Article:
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LHC ends 2015 with a cliffhanger

Two LHC experiments see an unexpected bump, but scientists need more data to figure out whether it's worth getting excited about.

Illustration of ATLAS diphoton event
ATLAS collaboration

The final Large Hadron Collider results of the year are in. A new and unexpected bump in the data has left physicists on the ATLAS and CMS experiments scratching their heads as they prepare for the accelerator’s winter shutdown.

“It’s interesting because we did not expect it, and both experiments are seeing something in roughly the same place,” says Princeton professor Jim Olsen, who presented the CMS results during this week’s end-of-year seminar at CERN. “However, it’s not a discovery. It could be the first spark of a discovery, but we need more data before we know what it means—if it means anything at all.”

LHC scientists search for new particles by comparing their actual experimental data to the predictions of the Standard Model, a well vetted model detailing the fundamental processes of nature. When experimental data consistently and significantly deviates from theory, it could indicate the discovery of a new particle or process.

The latest results come from the second run of the LHC, which began colliding particles at a record energy of 13 trillion electronvolts in June. 

For this analysis, both the ATLAS and CMS experiments examined thousands of pairs of photons with a shared mass above 100 billion electronvolts. Out of all of these thousands of photon pairs, CMS saw 10 pairs and ATLAS saw 40 pairs that had a shared mass of around 750 billion electronvolts. This is slightly more than the Standard Model would predict for this mass range.

Scientists are currently exploring two possible explanations for the bump: It’s a normal statistical fluctuation and will disappear with more data, or it’s the early indication of a new particle with 750 times the mass of the proton.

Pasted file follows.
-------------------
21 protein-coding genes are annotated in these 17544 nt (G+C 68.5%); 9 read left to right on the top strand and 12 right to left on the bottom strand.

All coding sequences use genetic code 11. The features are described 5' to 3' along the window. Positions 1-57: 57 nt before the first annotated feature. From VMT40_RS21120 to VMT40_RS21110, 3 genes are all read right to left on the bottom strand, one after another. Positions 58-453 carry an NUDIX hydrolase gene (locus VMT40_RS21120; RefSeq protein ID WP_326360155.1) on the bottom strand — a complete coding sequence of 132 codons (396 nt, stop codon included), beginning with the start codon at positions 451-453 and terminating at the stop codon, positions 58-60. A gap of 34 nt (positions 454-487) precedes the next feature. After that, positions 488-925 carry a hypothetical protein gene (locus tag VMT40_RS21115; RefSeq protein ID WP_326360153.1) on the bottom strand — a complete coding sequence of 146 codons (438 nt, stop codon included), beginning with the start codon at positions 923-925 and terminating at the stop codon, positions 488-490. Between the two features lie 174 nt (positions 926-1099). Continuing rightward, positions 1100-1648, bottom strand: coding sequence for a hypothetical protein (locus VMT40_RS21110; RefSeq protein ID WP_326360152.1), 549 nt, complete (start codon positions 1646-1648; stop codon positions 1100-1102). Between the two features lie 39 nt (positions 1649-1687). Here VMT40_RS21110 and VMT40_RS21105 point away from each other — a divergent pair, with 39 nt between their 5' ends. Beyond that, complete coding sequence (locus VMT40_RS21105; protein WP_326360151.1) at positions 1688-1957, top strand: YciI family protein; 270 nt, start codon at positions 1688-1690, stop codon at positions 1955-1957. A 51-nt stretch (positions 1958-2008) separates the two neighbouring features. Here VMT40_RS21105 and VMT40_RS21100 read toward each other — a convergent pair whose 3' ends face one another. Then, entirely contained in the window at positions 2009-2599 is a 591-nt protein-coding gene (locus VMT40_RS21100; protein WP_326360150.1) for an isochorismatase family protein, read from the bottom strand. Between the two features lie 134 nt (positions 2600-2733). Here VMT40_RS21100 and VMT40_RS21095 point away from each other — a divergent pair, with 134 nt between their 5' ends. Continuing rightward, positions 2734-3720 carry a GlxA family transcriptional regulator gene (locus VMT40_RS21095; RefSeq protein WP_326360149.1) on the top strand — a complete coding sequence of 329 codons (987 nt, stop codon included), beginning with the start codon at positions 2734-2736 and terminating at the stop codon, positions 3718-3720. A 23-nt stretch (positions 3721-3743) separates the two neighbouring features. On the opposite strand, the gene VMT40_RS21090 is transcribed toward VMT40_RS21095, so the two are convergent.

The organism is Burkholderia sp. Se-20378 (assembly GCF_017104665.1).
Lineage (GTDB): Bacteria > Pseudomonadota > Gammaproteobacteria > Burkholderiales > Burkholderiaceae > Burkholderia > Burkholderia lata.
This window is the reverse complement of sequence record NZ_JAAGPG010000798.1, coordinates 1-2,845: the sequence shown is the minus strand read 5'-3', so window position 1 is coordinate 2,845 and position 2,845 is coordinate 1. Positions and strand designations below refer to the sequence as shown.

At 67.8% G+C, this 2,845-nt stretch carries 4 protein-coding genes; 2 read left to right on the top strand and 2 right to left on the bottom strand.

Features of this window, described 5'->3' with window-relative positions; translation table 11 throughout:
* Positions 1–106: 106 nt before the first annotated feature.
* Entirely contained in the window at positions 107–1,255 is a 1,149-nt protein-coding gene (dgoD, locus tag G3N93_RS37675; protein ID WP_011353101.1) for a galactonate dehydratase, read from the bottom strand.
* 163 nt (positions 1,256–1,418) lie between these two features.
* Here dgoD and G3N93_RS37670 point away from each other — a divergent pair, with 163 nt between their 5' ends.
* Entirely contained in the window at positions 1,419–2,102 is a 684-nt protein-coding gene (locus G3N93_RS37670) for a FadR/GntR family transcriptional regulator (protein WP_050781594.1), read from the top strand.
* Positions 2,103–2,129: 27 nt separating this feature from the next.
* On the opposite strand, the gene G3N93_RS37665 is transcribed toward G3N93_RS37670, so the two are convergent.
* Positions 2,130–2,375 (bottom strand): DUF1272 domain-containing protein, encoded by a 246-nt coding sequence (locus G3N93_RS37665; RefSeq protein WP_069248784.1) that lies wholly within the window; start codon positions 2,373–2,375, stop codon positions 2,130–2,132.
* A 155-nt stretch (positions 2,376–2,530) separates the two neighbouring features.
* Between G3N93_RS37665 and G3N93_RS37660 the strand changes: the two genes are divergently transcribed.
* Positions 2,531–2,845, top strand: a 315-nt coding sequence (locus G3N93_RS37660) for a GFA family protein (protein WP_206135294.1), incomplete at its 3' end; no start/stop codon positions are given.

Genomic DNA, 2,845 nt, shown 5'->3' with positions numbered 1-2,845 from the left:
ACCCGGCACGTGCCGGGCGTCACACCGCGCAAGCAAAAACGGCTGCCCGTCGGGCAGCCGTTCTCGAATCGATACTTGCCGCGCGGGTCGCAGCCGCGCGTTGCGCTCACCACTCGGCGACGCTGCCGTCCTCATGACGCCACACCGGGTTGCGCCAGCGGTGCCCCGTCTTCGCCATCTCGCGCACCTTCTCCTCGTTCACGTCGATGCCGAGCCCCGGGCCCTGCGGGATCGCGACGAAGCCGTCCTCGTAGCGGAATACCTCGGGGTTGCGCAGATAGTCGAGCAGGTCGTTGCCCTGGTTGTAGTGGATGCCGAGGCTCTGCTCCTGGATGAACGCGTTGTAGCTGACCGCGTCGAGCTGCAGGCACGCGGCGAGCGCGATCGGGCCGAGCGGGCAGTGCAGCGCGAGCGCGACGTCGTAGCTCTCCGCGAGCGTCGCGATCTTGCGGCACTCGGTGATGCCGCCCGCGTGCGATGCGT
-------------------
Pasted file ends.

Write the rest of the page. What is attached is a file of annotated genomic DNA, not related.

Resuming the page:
If it continues to grow in size and intensity, the bump could be evidence of a heavier cousin of the Higgs boson or a graviton—the theoretical particle responsible for gravity.

“Both of these discoveries would be revolutionary because they’d be concrete evidence of particles beyond the Standard Model, something we've never seen,” says James Beacham, a postdoctoral fellow at The Ohio State University. “But the take-home message is that we need more data.”

Olsen isn’t holding his breath; bumps like this tend to come and go.

“This new data has already helped smooth out a few bumps we’ve been watching since [the first run of the LHC],” Olsen says. “For instance, by summer both the CMS and ATLAS collaborations were seeing what looked like a particle with around 2000 times the mass of the proton. But we don’t see anything in this region from our new data. We can’t rule it out yet, but it looks like that bump might be going away.”

Not all bumps disappear. Around this time four years ago, physicists saw a small one at around 125 GeV. Six more months of data collection and analysis confirmed it was evidence of a Higgs-like boson.

Luckily for scientists, the LHC is only one year into a planned four-year run. Physicists expect that they will have enough data to confirm or rule out these initial results by this time next year.

“I waited this long for the 13 TeV data,” Beacham says. “I guess I can wait a little longer.”